However, Gary adds that there are plenty of innovative coffee drinks, too.
“Hong Kong is well known for its dynamic mix of Western and Eastern cultures. The yuenyeung is an example of how these two cultures are blended together,” Gary tells me.
The drink is believed to have originated in a tea house in Hong Kong in 1952 and contains both milk tea and coffee.
“The espresso tonic has also definitely gained popularity over the past two years,” says Sophie. “Baristas use various tonics; some are flavoured, others are made locally.”
Tonic water is a carbonated soft drink containing quinine, which gives the drink a distinctive sharp and bitter taste. When combined with espresso, the drink is surprisingly refreshing.
“The Dirty is also a very popular drink in Hong Kong,” Sophie explains. This milk-based beverage is made by pouring espresso onto cold milk, without adding any ice.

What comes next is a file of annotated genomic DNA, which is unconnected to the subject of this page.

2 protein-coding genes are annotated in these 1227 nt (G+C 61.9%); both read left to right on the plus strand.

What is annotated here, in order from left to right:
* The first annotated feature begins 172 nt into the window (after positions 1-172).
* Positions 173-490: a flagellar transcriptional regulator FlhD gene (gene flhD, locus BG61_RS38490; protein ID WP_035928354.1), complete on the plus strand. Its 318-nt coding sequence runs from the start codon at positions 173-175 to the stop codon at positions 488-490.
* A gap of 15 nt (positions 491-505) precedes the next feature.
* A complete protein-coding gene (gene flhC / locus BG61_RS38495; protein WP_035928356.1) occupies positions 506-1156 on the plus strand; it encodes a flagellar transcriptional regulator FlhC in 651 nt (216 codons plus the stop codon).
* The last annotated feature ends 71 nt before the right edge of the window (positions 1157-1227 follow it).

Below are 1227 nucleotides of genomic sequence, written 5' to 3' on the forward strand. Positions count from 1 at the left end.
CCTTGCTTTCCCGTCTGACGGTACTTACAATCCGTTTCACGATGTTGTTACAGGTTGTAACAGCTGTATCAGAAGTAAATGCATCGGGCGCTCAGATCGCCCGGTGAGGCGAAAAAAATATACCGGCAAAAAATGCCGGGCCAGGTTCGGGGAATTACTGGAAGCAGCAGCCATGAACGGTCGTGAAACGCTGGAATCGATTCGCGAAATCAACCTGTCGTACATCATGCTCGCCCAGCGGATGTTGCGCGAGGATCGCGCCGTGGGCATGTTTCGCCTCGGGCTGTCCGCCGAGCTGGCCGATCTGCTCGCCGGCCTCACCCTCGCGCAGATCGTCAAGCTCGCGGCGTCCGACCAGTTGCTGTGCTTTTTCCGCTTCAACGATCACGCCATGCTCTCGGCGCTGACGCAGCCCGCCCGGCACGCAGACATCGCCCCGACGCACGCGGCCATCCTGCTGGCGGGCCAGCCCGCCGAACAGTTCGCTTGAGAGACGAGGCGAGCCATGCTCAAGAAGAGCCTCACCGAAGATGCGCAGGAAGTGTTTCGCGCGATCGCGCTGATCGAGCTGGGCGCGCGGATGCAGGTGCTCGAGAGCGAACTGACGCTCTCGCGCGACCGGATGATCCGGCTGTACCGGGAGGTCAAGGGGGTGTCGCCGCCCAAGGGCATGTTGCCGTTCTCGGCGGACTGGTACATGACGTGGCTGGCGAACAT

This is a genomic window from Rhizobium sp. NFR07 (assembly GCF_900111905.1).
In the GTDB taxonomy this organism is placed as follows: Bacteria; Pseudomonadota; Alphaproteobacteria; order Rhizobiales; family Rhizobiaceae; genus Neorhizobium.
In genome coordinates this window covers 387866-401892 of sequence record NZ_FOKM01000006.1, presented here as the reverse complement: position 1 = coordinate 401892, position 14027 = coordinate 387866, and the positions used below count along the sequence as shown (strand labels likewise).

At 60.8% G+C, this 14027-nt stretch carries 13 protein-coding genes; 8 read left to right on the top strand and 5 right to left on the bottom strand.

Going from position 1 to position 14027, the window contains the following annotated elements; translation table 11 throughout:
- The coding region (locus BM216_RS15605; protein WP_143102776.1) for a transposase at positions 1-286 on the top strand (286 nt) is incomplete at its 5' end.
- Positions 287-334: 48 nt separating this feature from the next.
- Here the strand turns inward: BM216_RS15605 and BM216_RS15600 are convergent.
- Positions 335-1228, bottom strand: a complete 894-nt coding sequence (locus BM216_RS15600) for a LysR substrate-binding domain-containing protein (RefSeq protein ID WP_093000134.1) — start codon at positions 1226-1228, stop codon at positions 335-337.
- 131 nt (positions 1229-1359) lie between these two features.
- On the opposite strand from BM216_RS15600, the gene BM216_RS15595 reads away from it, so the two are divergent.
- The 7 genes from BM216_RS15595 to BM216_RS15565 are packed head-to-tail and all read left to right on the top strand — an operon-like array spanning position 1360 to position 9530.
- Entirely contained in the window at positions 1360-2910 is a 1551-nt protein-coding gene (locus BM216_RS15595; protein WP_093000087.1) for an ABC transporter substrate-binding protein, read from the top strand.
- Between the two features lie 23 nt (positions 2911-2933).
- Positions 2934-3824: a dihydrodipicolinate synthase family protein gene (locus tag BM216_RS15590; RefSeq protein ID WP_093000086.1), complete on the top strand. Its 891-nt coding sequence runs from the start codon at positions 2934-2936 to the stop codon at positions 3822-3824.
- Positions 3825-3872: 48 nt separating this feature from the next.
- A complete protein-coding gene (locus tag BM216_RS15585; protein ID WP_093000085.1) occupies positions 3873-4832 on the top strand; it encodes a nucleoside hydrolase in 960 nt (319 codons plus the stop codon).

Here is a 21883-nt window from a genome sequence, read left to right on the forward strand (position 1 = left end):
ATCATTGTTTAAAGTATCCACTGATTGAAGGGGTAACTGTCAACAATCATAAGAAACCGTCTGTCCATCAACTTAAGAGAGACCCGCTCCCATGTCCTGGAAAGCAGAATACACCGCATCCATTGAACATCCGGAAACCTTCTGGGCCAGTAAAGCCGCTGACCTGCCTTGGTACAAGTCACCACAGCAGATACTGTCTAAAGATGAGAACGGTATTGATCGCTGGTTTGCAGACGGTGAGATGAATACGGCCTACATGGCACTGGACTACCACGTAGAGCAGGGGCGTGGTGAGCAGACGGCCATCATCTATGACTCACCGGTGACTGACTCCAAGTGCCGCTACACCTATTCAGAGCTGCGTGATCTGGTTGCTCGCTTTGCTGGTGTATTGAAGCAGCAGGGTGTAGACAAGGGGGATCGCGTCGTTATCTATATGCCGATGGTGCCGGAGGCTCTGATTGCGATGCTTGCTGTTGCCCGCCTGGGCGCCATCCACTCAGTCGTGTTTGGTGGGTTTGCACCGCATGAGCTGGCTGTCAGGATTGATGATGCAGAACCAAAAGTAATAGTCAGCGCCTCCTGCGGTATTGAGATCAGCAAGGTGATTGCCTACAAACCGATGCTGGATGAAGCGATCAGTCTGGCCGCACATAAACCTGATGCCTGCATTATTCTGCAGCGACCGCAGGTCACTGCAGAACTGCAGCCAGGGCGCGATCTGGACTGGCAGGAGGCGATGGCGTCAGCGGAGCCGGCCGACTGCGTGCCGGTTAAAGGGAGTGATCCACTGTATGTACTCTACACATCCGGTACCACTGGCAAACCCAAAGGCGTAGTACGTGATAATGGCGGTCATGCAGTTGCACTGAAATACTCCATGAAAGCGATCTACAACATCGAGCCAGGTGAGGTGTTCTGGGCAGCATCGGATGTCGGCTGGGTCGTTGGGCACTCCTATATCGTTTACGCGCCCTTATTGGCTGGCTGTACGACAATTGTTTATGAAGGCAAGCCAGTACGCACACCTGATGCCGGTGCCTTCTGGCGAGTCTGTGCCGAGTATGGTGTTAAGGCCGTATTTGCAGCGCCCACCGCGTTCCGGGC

Sophie adds: “Baristas are experimenting with milk to make it more condensed for a richer texture, including freezing milk.”
Hong Kong’s growing innovation
Thanks in no small part to the speed at which new specialty coffee shops are opening in Hong Kong, there is an abundance of creativity and innovation in the city’s coffee culture.
Sophie explains: “The menus in coffee shops in Hong Kong are becoming more diverse. There are no longer only offering quick and simple coffees, or only creating spaces where you can work or relax.
“Instead, cafés are more experimental spaces. The diversity of signature drinks offered in specialty coffee shops is continuing to increase.”
Gary says this is down to the region’s passion for coffee.